Continuing to work my way forward, I turned my attention to the living area. I’d been brainstorming for a while what I wanted to do in terms of storage — I had ripped out the original upper cabinetry during the demo, and wanted to keep the new shelf pretty streamlined (ba-dum-tsss), so I decided to run a solid piece open shelf that wrapped around the entire front of the camper.
It was a bit of a process, but I had fun with it. I had to drill along the walls every half inch or so to find and mark the studs around the whole area. Then I bought the strongest construction adhesive I could find (PL Premium), and coated the living daylights out of the back of my supports. Once they were on the wall, I screwed them directly into the studs with sheet rock screws, and voila! A ridiculously strong shelf mount!
I cut the shelf out of a solid piece of 4′ x 8′ plywood, and with some wood putty, sanding, and paint, our new shelf was well on its way!
Those yellow wires hanging over the shelf are the interior lights that run off the battery. After I had started mounting the shelf, I realized it would work much better to undermount them, and I pulled the shelf back up and notched out the support to make room for the wires. I mounted them to the underside of the shelf, and you can barely even see them!
Work was reaching a fever pitch, and we were racing the clock! At this point, we had moved out of our apartment, but due to earlier delays by the RV shop, the camper was obviously not ready for habitation. Thankfully some generous friends of ours who lived up the road had offered to let us stay in their fully-furnished basement apartment while we finished the transition. What a godsend – thanks Zach and Stephanie!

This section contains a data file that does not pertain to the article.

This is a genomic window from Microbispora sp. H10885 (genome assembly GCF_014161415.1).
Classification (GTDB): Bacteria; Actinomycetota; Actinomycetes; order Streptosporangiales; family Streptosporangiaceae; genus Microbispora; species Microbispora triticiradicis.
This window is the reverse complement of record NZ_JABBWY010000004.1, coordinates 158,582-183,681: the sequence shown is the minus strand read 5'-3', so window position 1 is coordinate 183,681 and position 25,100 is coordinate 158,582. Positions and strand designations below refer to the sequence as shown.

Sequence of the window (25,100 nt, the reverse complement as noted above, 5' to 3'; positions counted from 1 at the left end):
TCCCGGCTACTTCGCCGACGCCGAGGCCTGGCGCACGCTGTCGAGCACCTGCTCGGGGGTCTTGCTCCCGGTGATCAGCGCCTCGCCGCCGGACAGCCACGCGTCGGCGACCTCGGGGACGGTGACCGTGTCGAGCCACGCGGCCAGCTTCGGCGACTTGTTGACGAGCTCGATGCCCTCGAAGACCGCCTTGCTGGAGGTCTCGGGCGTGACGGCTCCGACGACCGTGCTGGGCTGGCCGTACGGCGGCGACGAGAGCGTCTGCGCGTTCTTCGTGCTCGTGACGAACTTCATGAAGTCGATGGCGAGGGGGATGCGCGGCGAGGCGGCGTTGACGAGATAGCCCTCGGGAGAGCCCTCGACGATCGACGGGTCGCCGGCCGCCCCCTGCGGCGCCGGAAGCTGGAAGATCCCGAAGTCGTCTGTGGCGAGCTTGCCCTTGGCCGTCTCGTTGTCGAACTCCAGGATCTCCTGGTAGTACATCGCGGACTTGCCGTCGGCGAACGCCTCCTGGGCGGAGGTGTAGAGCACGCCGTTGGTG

However, on the day I finished the shelf, we had only two more days to be out of their place, so I came back later that night, and began laying the floor. We had looked at a bunch of options — hardwood, linoleum that looked like hardwood, and a few others, but ultimately decided to go with a vinyl peel and stick plank flooring option by TrafficMASTER Allure in a beautiful barnwood finish. Let me tell you, in the sunlight, that stuff looks gorgeous.
Also worth mentioning is how easy it is to install. All I used was a razor blade, a sharpie, a carpenters square, and my 2′ and 4′ levels. It doesn’t actually adhere to the floor — the planks stick to each other. I used a staple gun in a few places to secure it directly to the floor, but other than that, it’s a floating floor. We love how it came out, and it’s proven to be very durable, and with a a quick sweep and Swiffer, it looks brand new, despite the best efforts of muddy rafting gear, dirty hiking boots, and all my tools!
So at this point, we had a place to sleep, a place for storage, a place for clothes, a place for food, and a shelf for books and pictures, as well as a beautiful floor. With our time limit expired, we moved into the camper, kicking off our new adventure at the Harper’s Ferry KOA in Harper’s Ferry, West Virginia.
Now that we were officially full-timers, what we really needed was a place to sit and eat and relax. So next up was Project: Couch. The original couch that came with the camper had been removed by a previous owner and never replaced. I basically ended up recreating what had been there originally — a built-in couch with underneath storage. I built the seat supports to be removable so we could store longer items like our camp chairs and my rafting paddle underneath, and made the seat long enough (74″) that even a taller person could sleep on it comfortably.
With the exception of painting the couch and remounting the folding table to the wall, that completed the interior of our camper reno! We’ve been living very comfortably in it for five months now, and couldn’t be happier. We live a much more outdoor life, spend much more time with our friends and families, have seen a tremendous amount of the country, and continue to plan adventures every day!
Come back next week, when we drop the curtain and give the final reveal — the completed camper!